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DIY Cable Questions and Comments Thread - Page 43

post #631 of 2713
Quote:
Originally Posted by cCasper TFG View Post
 

Mine's a 3.5mm chassis, and I can't seem to find the link I used in the US :confused:

 

That is a nice jack!

 
Just found these ones that could be amazing to use, they are a snap in with no hardware needed. Just a .375" hole and pop it in.

 

 

:beerchug:

post #632 of 2713
Quote:
Originally Posted by TrollDragon View Post
 

Thanks!

 

That is a REAN TINY xlr's and these are the ones I used:

http://www.rean-connectors.com/en/products/tiny-xlr-chassis-connectors/rt3mp

 

There is NOT very much room inside, so you can not put the locking nut on, you have to use epoxy on the jack to hold it in place.

 

Next time I think I a going to use these ones as the nut is on the outside, doesn't look as nice but would be easier to install I think.

http://www.rean-connectors.com/en/products/rt3mpr

 

Also be VERY careful of the drivers in the DTXXX series as the tangs that the headphone cable is soldered to is also connected to the voice coil wires. Those tangs are just pressed into the plastic an will pull out breaking the voice coil wire in the process. Both liquidzoo and myself have to do a resolder of the voice coil wire on one of our drivers. We were lucky.

 

If you do use the TINY xlr's you have to make sure that the hole for it is below the little shelf that the driver rests on, easy to do as the cup plastic is very soft and workable.

 

I had a local Industrial Electronics supplier bring them in for me, RAE was who I used.

 

Since your in Canada, electrosonic also carries them if there is an office local to you.

http://www.e-sonic.com/acc/products.aspx?partID=RT3MP&partIDExt=319&command=detail

 

The one with the nut on the outside would probably have to be ordered in for you from REAN through your supplier.

:beerchug:

 

Edit: I also have a pair of the Switchcraft Tini Q-G's that I paid twice as much for and I don't like them compared to the REAN's.

TB4M http://www.switchcraft.com/productsummary.aspx?Parent=808

 

Thanks a lot! again THANK you...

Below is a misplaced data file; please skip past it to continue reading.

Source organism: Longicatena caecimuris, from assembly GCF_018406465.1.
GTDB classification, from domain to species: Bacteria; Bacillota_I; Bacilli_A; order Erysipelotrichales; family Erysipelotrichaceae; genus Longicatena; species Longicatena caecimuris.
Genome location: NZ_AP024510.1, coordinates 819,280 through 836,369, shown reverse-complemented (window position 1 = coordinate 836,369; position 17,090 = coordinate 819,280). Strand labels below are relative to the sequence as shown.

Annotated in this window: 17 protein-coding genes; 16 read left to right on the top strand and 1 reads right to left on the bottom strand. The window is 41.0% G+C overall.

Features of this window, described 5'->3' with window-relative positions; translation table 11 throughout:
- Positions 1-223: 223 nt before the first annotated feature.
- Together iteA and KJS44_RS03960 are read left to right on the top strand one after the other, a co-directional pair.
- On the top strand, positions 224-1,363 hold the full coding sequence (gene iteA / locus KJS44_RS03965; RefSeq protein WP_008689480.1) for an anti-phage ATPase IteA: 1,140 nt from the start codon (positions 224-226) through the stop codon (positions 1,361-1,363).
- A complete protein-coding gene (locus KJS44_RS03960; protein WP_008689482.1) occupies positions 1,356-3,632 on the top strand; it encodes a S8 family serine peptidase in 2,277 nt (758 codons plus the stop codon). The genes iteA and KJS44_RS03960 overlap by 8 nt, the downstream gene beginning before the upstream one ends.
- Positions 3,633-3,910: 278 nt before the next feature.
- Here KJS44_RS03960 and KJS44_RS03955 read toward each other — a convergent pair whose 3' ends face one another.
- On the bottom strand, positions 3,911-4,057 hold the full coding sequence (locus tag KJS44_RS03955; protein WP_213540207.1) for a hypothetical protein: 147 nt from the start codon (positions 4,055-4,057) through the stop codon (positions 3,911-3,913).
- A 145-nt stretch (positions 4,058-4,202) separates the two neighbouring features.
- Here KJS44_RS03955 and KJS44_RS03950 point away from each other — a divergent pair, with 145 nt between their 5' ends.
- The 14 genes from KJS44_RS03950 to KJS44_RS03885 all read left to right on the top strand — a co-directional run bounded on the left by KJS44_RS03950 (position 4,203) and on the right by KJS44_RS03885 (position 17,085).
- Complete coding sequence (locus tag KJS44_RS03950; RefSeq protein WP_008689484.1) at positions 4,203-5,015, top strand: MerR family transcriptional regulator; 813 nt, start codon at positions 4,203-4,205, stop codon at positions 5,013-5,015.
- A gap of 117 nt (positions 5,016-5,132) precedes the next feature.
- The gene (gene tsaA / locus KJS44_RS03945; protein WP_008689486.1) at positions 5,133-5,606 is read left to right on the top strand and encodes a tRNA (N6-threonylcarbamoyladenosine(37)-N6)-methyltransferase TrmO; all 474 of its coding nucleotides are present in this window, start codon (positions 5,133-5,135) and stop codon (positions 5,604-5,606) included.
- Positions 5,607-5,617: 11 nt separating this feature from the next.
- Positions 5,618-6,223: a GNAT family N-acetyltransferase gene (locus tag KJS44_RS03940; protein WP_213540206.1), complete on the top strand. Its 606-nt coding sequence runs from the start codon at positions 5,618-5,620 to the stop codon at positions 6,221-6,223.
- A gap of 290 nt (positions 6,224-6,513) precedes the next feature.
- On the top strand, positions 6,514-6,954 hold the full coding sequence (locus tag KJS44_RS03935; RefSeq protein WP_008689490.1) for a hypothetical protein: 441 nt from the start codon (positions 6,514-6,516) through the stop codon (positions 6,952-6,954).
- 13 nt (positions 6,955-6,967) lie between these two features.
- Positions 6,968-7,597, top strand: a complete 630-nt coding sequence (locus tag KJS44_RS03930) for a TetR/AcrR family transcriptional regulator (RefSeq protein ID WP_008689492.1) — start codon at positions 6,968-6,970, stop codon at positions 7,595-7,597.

post #633 of 2713
Quote:
Originally Posted by i luvmusic 2 View Post

Thanks a lot! again THANK you...
You are Most Welcome!
If you have any questions just ask here and we will help if we can.
post #634 of 2713

When I sleeve with paracord do I remove the inner strand?

post #635 of 2713
Quote:
Originally Posted by siles1991 View Post

When I sleeve with paracord do I remove the inner strand?

What are you sleeving exactly?
post #636 of 2713
Quote:
Originally Posted by Kamakahah View Post


What are you sleeving exactly?

26awg wire

post #637 of 2713
I ment from who? Is it single wires or prewrapped canare or Mogami. If single, are they bare or insulated? Are you braiding it first?
post #638 of 2713
Quote:
Originally Posted by siles1991 View Post
 

When I sleeve with paracord do I remove the inner strand?

 

I think you're talking about the white strings, if so, yes.

post #639 of 2713
Quote:
Originally Posted by cCasper TFG View Post
 

 

I think you're talking about the white strings, if so, yes.

 

alright thanks

post #640 of 2713

I found this RCA Cable made by  MONSTER Cable at  a local surplus store for $5 /16.5 feet  it has 4 conductors plus one bare wire  it says the inner core are DOUBLEHELIX not sure if its really a DH cable.

I'm thinking of spliting it open to get the inner core to make some shorter RCA /inter connect.The core are very thin i'm wondering if its good for making RCA cable.

To make a RCA cable can i double up the wires per terminal/connection and do i need to twist the wires together or i can just sleeve them?

Any suggestion are welcome THANKS!

post #641 of 2713

DOUBLEHELIX as far as Monster goes means standard twisted pair.